TitleVP, Accessibility for Psychometrics and Testing Services at Pearson
M. Ed. in Curriculum and Instruction, 2003
When educational technology started to become more prevalent in schools, I was working as an Assistive Technology Specialist for a large urban school district. In that role, I had seen the difference that technology could make for students with disabilities and knew that when students were paired with the right tools, barriers to access could be eliminated. I had the good fortune of working with very knowledgeable colleagues and with a wide variety of students with disabilities. Through those experiences, I learned a lot about various access tools and their limitations. Even so, I felt that if I could better understand the educational technology industry and how products were designed, that I would be a more effective advocate for the needs of students with disabilities.
The Learning Technologies program at UT was very appealing to me because of the variety of expertise they had in their faculty. When I was exploring my options, I had the opportunity to speak to two of the primary professors in the program and was impressed that they were supportive of me gearing my learning toward how to make educational technology products accessible to students with disabilities. I was given the freedom to take courses that supported my exploration of accessibility, while also learning about design theories, business operations, and development tools.
Perhaps the most pleasant surprise for me as I went through the program, was the other students. I learned as much from them as I did the professors and they always challenged me to push myself farther and to strive for excellence. There was tremendous diversity in the backgrounds of the students who were in the program and those experiences added to the depth and meaning of what I was learning. As an educator, I didn’t have any prior exposure to the roles and responsibilities of development teams in the software industry, but the Learning Technologies program gave us opportunities to put theory into practice through group projects, which I have since leveraged in my current role. While in the program, I worked harder than I’ve ever worked, but it was a highly rewarding experience and I would strongly recommend it to anyone who believes in the power of technology in education.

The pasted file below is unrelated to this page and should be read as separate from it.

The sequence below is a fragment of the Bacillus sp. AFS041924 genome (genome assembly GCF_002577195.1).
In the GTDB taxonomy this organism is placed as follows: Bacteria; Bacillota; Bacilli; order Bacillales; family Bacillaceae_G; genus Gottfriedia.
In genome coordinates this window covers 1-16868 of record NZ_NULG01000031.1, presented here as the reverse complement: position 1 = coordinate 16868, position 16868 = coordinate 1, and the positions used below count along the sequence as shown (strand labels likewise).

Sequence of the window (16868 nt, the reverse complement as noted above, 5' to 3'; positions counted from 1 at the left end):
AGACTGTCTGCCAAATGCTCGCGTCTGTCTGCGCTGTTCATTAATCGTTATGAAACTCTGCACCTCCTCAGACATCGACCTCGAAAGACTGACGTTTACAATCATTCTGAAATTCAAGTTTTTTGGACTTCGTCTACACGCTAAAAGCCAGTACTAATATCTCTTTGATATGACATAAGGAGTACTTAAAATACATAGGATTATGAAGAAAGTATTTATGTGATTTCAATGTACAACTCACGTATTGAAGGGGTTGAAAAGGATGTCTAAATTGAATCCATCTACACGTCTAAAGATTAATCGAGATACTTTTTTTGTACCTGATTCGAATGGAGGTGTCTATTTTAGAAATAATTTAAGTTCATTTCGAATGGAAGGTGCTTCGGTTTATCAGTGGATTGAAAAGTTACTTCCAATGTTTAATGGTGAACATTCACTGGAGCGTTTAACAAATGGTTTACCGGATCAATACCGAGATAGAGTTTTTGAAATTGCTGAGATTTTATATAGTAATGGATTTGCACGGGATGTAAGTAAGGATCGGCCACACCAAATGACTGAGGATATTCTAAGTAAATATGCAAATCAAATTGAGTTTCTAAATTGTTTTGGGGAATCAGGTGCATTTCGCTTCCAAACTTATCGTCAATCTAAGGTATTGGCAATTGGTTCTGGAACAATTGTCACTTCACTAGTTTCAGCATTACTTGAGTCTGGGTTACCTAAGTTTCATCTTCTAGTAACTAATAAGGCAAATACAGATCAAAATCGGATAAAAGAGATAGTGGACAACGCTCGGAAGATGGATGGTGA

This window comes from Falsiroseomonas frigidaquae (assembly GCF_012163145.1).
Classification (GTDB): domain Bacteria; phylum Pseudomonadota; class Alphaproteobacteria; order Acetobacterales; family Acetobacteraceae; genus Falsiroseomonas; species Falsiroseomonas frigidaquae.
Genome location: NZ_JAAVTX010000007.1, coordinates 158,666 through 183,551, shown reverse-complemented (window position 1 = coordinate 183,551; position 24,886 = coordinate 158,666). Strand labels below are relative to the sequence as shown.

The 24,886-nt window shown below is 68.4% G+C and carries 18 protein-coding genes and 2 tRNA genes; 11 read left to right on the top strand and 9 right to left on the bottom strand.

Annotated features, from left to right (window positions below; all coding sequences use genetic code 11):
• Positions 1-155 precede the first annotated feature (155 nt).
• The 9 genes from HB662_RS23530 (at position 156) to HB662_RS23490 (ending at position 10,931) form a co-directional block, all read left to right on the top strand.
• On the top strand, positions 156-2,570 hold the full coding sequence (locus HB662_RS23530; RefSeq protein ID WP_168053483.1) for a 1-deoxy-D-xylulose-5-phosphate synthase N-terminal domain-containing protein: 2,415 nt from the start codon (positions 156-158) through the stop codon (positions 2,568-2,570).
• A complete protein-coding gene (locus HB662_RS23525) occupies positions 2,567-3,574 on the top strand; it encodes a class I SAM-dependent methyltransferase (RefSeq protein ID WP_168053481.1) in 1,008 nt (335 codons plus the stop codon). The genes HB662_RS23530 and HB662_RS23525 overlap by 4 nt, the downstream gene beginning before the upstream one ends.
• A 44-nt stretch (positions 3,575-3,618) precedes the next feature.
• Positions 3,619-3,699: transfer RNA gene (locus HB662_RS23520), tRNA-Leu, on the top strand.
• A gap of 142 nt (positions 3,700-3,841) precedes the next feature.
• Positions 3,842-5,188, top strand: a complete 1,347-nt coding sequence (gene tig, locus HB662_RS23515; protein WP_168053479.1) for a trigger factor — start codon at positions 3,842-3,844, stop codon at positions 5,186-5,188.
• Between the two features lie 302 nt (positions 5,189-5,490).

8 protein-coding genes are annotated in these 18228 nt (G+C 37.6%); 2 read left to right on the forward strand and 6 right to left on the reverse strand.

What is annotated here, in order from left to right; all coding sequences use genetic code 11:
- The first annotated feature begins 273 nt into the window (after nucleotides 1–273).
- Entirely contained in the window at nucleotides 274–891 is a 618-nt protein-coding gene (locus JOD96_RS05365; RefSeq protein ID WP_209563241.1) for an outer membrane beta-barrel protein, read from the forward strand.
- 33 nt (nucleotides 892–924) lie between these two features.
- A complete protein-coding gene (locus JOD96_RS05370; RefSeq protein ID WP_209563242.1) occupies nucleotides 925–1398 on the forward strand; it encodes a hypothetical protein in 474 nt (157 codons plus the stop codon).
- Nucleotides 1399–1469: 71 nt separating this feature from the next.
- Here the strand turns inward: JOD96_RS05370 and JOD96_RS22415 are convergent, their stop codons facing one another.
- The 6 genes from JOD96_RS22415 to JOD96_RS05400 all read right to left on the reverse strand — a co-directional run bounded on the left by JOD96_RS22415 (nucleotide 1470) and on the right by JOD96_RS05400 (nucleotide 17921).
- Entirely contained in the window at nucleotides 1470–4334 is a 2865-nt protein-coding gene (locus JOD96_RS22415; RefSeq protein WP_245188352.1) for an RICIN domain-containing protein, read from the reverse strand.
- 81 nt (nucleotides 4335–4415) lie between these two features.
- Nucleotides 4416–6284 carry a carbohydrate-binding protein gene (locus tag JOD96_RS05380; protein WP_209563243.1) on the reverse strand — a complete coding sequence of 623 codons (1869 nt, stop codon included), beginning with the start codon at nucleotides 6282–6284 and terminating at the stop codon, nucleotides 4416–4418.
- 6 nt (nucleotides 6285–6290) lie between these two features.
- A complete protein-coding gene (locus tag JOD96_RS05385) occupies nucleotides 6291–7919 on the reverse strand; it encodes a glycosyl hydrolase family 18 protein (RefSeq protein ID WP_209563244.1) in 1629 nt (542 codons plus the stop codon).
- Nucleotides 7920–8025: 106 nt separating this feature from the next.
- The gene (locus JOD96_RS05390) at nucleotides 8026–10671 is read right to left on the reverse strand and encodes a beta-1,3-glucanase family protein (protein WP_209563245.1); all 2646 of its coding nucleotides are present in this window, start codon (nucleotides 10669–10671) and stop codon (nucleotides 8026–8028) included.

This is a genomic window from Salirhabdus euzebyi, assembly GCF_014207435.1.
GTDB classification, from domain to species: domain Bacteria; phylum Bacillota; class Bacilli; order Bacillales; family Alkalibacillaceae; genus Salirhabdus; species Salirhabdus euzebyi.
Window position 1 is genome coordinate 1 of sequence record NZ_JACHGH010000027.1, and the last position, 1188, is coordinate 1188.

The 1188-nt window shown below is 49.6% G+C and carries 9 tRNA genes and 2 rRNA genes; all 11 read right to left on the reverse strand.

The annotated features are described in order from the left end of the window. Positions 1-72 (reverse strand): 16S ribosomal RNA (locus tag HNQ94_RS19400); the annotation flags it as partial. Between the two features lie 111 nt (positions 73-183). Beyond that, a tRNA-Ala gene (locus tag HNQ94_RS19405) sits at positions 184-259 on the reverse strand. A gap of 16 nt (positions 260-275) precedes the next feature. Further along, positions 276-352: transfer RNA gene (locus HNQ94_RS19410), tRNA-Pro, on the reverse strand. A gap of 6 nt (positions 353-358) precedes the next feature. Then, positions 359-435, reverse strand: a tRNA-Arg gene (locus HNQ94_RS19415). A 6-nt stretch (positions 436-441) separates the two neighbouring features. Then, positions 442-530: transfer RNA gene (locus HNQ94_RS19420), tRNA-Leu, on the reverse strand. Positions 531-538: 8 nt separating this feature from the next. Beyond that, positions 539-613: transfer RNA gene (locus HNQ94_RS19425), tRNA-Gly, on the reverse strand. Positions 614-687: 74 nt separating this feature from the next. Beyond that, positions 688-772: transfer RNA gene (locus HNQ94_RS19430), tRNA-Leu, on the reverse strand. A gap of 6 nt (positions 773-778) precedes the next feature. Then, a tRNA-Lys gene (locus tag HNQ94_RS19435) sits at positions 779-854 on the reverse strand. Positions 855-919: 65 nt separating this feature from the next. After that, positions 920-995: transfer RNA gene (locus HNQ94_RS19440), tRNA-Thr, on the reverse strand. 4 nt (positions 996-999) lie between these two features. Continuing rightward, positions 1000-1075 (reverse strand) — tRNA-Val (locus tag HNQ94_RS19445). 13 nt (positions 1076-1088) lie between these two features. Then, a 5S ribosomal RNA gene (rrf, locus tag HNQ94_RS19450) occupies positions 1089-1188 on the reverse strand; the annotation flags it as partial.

Life After UT
After receiving my Master’s degree from UT, I continued to work as an Assistive Technology Specialist and used what I learned to help me interface more effectively with educational technology companies. I started talking with them about building products that are accessible to students with disabilities and started conducting training sessions about accessible design at various educator conferences. I was very blessed to have strong mentors in the assistive technology and accessibility fields who continued to teach me about laws and standards related to the use of technology with people with disabilities. Eventually, one of my mentors, Dr. Joy Zabala, recommended me to Pearson as a person they should consider hiring as an accessibility specialist. In 2013, I started working for Pearson and have been able to apply my experiences from the Learning Technologies program to my current role. Presently, I lead a small team of subject matter experts and we partner with product teams to make improvements in accessibility. It is exciting to see a company like Pearson taking on the challenge of making their products accessible to people with diverse learning needs and to be a part of that transformation.
Advice for Students
The Learning Technologies program is rigorous in meaningful and relevant ways. You will research trends in technology and in business practices. You will also analyze learning theories and complete extensive team projects that accurately reflect the experiences you will have on the job. Be prepared to work hard and to be a reliable team player. This program will require the best you have to give at all times, but you will receive more in return than you can imagine.